In addition to the United States, there were conversations about police violence in other countries including Brazil, Haiti, Kenya and South Africa. African and African American studies professor Trica Keaton, who helped organize the symposium, moderated a panel about racial profiling and police violence in France.
“There was both this local and international perspective,” said Kahl. “I think it gave an important weight to the conference and showed how these issues are systemic and global.”
On the final day of the symposium, Khymaya Perkins ’20, Miles Battle ’21 and Monik Walters ’19 participated in the panel “Police Violence: The Lived Experiences of Dartmouth Alumnae and Students,” which was moderated by assistant dean of pluralism and leadership Angela Brizant and Tuck School of Business assistant director of admissions recruitment Felicia Swoope.
“A student panel makes [the symposium] feel rooted in Dartmouth,” Kahl said. “You want to respect that balance between including the students and listening to them, but you also don't want to push people to be vulnerable when they might not want to be, and listen to people's experiences when they want to share them,”
In addition to sharing their own experiences and stories, Perkins, Walters and Battle had a conversation on the topics of police abolition and reform.
“It’s one thing to listen to academics and people who speak politically correct and study this from a professional perspective, but by finishing the symposium with the voices of undergraduate and recent graduates, you get a perspective of the people who live this on a day-to-day basis,” Battle said. “I think it's great that we got the opportunity to speak, but I think it's even better that we got the opportunity to conclude the symposium.”
Battle agreed that including students in the symposium contributed to a healthy, open-minded and productive dialogue, which he said will be necessary moving forward.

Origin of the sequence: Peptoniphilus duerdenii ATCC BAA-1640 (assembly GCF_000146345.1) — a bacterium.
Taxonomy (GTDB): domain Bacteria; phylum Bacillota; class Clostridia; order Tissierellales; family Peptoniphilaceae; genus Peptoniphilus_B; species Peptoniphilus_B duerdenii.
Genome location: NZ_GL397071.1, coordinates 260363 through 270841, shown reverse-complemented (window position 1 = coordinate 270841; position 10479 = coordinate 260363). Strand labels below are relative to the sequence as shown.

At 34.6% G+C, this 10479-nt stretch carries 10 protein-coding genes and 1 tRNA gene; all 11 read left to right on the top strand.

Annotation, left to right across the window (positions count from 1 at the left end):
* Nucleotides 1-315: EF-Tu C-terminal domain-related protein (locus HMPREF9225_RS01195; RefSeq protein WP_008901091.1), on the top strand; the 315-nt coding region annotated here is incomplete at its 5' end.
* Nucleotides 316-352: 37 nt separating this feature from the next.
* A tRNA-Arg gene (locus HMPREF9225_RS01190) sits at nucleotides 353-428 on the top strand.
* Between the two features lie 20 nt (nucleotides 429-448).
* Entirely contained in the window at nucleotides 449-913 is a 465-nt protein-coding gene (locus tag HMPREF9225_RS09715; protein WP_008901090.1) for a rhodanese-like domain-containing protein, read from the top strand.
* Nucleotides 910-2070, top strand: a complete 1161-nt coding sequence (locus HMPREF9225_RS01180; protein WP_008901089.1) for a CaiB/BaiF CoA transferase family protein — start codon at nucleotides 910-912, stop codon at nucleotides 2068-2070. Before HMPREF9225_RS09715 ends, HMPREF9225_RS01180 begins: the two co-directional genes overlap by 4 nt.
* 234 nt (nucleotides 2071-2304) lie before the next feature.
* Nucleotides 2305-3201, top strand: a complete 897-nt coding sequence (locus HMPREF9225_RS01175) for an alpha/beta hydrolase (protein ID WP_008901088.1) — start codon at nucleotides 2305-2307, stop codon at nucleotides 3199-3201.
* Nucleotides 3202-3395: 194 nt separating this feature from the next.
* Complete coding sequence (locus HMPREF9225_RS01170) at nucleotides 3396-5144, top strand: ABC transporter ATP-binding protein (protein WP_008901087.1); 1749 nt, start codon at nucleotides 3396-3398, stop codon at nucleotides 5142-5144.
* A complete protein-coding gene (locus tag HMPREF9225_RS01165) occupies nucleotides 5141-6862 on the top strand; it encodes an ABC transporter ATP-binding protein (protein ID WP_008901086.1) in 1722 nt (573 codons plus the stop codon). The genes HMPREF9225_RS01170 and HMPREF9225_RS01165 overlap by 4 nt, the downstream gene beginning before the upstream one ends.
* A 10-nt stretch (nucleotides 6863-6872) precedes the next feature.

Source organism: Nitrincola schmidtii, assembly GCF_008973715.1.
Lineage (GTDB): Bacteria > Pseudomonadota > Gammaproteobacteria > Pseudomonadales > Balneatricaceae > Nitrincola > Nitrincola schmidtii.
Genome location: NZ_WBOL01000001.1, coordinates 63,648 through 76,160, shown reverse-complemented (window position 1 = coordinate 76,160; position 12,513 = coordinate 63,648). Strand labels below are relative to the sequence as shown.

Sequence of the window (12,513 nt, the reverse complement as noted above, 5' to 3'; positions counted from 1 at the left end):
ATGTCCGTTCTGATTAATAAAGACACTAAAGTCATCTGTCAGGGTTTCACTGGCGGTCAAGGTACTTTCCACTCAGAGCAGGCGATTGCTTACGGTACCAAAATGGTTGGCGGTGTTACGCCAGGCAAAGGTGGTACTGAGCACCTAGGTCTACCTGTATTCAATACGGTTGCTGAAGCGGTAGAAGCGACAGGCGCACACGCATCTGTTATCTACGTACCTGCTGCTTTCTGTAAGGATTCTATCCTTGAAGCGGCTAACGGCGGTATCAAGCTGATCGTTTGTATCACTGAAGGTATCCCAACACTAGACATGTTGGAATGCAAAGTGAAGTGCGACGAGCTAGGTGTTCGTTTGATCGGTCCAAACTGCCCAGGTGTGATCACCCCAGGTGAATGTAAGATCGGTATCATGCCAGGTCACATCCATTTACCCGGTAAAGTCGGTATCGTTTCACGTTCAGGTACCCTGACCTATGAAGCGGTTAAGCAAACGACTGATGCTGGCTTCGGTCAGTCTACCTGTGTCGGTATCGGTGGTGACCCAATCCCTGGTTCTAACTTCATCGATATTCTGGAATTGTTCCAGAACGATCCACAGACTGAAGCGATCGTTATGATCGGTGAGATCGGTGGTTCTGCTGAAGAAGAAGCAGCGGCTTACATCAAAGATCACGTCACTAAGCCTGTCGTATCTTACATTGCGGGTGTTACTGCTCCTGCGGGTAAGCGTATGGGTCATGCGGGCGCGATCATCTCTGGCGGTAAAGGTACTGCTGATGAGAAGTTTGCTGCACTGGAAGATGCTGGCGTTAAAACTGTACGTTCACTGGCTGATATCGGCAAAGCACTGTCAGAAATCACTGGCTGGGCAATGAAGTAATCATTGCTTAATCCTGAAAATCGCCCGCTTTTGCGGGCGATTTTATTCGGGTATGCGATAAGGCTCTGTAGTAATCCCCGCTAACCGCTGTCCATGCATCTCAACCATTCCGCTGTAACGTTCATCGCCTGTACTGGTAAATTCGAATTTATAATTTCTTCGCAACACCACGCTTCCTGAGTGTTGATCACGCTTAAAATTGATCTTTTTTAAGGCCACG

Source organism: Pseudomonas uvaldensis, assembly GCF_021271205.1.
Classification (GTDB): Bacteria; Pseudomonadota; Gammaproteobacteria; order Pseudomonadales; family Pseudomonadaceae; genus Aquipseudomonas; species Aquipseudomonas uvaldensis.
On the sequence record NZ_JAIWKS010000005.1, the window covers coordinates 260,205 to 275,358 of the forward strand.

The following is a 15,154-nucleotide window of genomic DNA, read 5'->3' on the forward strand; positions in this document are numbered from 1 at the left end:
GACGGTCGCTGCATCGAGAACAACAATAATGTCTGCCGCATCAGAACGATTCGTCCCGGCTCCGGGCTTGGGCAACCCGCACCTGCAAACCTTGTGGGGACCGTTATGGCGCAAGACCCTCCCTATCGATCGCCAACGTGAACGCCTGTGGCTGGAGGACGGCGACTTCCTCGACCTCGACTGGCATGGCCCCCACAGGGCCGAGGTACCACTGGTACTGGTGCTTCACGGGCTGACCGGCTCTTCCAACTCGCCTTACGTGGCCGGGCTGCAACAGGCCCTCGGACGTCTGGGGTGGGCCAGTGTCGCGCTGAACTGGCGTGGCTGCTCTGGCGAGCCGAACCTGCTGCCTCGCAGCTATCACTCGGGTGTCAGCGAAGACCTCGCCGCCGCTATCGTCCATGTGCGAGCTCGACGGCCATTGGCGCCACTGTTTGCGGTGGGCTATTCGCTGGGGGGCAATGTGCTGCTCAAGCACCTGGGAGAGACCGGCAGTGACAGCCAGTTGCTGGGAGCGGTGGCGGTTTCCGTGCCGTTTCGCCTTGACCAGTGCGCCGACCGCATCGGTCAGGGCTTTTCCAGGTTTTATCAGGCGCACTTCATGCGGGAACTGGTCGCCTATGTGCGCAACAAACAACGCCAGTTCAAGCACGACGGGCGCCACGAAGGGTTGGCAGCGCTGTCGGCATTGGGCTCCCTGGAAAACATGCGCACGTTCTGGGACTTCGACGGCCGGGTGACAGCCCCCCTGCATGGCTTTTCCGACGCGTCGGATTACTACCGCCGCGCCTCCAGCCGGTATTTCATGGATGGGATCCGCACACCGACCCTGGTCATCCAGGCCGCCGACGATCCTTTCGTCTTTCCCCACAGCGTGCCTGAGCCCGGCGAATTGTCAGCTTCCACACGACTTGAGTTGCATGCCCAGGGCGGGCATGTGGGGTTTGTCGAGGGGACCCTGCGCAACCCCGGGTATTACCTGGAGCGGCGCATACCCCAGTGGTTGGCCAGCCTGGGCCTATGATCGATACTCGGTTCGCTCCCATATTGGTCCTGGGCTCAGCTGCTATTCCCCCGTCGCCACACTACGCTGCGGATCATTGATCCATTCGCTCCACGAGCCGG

“It’s imperative, not just for us as panelists to have those conversations with one another, but for people to be invited in,” Battle said. “People get in echo chambers when they talk to people who believe the same things that they do, people often seek it out and look to it for confirmation, but that's dangerous.”
The inclusion of student and alumni voices stood out to Princilla A. Minkah ’21, who attended several symposium events, including the panel.
“A lot of the personal anecdotes that they told were so necessary,” Minkah said. “It goes to show a lot of systematic issues that still exist, not just nationally, but even on our tiny little campus in our tiny little town.”
There was also a question and answer portion of the panel. Battle found that some questions suggested he may not experience the same racism that affects non-Ivy League-educated Black people.
“Some of the questions made me think that the people who attended our panel were paying attention to the fact that we are Dartmouth students attending an Ivy League institution, but we are Black first,” Battle said. “We still experience the talk that Black people, or Black children, get from their parents about how to interact with police, what to do and what cost to take to make sure you arrive home safely.”
Correction appended (April 27, 2021): A previous version of this article stated incorrectly that the symposium took place from April 11-15. The article has been updated to reflect that the symposium took place from April 5-11.